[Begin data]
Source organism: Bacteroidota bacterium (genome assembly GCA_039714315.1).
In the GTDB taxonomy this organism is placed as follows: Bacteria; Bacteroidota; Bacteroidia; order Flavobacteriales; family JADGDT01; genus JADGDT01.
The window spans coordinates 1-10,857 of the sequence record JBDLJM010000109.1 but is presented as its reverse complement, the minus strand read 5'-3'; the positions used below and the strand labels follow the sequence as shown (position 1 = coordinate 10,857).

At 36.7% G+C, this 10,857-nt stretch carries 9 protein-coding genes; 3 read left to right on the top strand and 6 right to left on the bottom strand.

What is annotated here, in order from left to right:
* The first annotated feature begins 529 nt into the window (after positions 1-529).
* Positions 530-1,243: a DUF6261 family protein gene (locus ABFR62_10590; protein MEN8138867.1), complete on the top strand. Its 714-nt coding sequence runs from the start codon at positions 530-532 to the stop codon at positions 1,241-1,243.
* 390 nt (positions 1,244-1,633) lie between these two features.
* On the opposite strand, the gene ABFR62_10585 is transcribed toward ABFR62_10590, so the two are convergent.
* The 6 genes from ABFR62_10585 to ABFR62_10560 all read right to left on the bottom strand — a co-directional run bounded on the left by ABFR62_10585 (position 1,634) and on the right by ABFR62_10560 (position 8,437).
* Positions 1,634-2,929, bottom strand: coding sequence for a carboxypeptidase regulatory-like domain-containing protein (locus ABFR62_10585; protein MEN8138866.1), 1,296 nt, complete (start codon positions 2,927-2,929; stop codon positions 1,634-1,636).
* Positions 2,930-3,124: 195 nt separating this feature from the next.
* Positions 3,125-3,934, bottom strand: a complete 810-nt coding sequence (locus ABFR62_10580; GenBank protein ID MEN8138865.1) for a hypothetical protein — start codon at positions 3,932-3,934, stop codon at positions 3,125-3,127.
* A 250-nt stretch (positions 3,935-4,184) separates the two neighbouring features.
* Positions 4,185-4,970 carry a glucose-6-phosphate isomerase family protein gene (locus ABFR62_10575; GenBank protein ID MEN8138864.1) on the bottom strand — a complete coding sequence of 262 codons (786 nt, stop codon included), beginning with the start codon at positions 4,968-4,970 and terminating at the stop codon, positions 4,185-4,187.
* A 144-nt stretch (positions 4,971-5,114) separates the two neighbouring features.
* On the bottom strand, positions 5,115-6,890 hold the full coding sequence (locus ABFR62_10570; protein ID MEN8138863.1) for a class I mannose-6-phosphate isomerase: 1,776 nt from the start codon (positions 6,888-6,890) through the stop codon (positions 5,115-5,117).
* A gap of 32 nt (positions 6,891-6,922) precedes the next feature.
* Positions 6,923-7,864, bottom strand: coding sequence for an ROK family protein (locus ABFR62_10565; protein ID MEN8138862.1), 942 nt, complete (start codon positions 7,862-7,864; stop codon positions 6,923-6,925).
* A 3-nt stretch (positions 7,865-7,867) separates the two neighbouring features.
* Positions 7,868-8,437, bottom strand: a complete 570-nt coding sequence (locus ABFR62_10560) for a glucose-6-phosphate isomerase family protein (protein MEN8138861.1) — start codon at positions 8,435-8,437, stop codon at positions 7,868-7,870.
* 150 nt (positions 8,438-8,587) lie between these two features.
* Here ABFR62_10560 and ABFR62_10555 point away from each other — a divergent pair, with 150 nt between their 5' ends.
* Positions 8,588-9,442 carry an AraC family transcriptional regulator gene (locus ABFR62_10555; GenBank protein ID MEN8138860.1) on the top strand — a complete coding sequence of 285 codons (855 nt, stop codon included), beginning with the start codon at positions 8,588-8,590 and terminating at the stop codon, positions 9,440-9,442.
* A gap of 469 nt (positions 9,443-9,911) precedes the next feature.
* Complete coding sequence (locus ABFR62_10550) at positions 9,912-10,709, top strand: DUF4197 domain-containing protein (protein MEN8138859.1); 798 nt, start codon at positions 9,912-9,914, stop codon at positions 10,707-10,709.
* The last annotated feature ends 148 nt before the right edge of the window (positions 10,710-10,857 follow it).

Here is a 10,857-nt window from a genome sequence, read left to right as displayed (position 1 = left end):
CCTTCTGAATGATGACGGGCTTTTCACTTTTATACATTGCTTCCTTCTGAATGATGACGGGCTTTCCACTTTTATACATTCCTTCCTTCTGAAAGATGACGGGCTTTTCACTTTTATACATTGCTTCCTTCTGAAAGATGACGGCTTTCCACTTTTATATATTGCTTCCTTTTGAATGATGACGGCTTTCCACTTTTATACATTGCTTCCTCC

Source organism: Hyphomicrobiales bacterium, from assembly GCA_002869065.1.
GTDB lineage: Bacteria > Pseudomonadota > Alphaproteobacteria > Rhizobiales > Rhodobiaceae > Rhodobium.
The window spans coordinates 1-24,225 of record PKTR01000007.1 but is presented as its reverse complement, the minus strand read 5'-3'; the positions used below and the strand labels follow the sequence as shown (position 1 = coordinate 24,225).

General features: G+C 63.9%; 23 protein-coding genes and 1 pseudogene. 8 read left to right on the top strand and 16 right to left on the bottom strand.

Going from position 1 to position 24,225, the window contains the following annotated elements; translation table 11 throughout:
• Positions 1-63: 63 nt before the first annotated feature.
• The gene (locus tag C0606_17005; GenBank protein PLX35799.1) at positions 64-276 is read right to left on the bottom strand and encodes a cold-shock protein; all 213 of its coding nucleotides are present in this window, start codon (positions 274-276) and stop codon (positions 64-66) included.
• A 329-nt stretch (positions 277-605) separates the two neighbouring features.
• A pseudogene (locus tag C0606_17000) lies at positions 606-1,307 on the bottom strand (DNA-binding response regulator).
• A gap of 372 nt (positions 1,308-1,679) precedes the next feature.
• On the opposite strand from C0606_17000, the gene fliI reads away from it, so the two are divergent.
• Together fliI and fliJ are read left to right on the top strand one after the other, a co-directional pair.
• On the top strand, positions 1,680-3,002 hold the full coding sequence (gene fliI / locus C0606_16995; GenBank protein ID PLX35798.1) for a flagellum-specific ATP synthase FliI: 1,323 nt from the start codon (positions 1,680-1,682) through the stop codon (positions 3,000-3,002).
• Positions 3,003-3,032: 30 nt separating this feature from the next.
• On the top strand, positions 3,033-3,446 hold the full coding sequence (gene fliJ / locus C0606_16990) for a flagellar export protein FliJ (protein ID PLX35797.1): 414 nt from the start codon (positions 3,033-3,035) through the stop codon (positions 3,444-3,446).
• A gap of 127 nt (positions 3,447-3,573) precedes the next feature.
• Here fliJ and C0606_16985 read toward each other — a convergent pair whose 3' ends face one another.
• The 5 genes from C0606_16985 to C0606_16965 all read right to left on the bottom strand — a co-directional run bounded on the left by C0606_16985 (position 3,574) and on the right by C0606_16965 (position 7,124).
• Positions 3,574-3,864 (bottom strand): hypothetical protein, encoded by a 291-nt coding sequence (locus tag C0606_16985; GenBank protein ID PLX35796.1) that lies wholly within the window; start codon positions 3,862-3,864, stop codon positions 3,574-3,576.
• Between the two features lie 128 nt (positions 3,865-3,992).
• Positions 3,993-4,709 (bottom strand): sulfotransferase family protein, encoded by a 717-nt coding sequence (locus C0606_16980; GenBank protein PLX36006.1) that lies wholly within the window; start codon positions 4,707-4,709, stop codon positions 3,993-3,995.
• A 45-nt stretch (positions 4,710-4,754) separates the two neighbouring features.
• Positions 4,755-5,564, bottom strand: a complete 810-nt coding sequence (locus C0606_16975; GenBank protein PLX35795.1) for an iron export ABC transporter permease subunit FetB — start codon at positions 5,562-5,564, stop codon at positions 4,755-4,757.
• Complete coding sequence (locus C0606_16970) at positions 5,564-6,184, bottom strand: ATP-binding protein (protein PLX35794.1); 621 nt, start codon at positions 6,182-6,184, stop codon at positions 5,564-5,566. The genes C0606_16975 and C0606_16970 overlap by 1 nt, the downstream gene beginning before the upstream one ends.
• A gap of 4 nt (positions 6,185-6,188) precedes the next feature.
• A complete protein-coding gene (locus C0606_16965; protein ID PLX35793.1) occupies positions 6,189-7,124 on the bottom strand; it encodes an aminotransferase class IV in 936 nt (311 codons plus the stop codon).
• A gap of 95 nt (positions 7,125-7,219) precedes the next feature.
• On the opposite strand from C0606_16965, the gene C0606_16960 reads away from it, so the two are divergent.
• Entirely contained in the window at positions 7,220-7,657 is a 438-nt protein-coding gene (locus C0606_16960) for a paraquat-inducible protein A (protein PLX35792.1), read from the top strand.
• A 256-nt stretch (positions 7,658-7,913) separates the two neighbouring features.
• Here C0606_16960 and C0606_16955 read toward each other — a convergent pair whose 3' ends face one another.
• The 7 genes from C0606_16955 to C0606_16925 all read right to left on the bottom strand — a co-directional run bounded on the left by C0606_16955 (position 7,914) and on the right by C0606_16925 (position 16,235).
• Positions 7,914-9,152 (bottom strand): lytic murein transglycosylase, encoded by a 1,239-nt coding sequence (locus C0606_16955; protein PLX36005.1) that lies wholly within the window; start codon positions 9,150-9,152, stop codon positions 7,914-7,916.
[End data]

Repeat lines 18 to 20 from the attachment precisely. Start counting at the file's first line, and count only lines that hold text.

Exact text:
* A gap of 32 nt (positions 6,891-6,922) precedes the next feature.
* Positions 6,923-7,864, bottom strand: coding sequence for an ROK family protein (locus ABFR62_10565; protein ID MEN8138862.1), 942 nt, complete (start codon positions 7,862-7,864; stop codon positions 6,923-6,925).
* A 3-nt stretch (positions 7,865-7,867) separates the two neighbouring features.